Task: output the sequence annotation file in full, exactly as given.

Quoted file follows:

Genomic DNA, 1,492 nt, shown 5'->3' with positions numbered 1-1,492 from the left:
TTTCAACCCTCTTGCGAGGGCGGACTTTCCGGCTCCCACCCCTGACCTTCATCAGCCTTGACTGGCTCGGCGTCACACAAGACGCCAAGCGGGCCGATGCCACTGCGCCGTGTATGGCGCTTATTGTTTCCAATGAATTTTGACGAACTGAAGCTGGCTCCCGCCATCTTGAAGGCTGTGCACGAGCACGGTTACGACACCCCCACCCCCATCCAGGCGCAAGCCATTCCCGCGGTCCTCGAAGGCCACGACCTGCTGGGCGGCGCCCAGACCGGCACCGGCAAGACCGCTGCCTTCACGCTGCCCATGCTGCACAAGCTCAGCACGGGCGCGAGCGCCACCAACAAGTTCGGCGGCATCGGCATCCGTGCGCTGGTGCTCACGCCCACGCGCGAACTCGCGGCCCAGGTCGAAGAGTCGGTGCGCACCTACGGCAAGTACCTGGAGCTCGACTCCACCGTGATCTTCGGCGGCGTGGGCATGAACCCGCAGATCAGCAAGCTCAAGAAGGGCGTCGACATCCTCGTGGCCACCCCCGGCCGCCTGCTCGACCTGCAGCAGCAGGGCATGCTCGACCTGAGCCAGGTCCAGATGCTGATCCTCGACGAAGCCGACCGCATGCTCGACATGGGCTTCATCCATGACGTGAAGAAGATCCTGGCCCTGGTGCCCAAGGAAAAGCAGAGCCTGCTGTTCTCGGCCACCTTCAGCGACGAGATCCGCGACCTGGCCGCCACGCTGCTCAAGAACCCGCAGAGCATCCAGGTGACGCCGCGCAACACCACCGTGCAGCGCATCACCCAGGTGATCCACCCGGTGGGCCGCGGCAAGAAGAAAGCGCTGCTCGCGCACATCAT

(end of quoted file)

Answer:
Genomic DNA, 1,492 nt, shown 5'->3' with positions numbered 1-1,492 from the left:
TTTCAACCCTCTTGCGAGGGCGGACTTTCCGGCTCCCACCCCTGACCTTCATCAGCCTTGACTGGCTCGGCGTCACACAAGACGCCAAGCGGGCCGATGCCACTGCGCCGTGTATGGCGCTTATTGTTTCCAATGAATTTTGACGAACTGAAGCTGGCTCCCGCCATCTTGAAGGCTGTGCACGAGCACGGTTACGACACCCCCACCCCCATCCAGGCGCAAGCCATTCCCGCGGTCCTCGAAGGCCACGACCTGCTGGGCGGCGCCCAGACCGGCACCGGCAAGACCGCTGCCTTCACGCTGCCCATGCTGCACAAGCTCAGCACGGGCGCGAGCGCCACCAACAAGTTCGGCGGCATCGGCATCCGTGCGCTGGTGCTCACGCCCACGCGCGAACTCGCGGCCCAGGTCGAAGAGTCGGTGCGCACCTACGGCAAGTACCTGGAGCTCGACTCCACCGTGATCTTCGGCGGCGTGGGCATGAACCCGCAGATCAGCAAGCTCAAGAAGGGCGTCGACATCCTCGTGGCCACCCCCGGCCGCCTGCTCGACCTGCAGCAGCAGGGCATGCTCGACCTGAGCCAGGTCCAGATGCTGATCCTCGACGAAGCCGACCGCATGCTCGACATGGGCTTCATCCATGACGTGAAGAAGATCCTGGCCCTGGTGCCCAAGGAAAAGCAGAGCCTGCTGTTCTCGGCCACCTTCAGCGACGAGATCCGCGACCTGGCCGCCACGCTGCTCAAGAACCCGCAGAGCATCCAGGTGACGCCGCGCAACACCACCGTGCAGCGCATCACCCAGGTGATCCACCCGGTGGGCCGCGGCAAGAAGAAAGCGCTGCTCGCGCACATCAT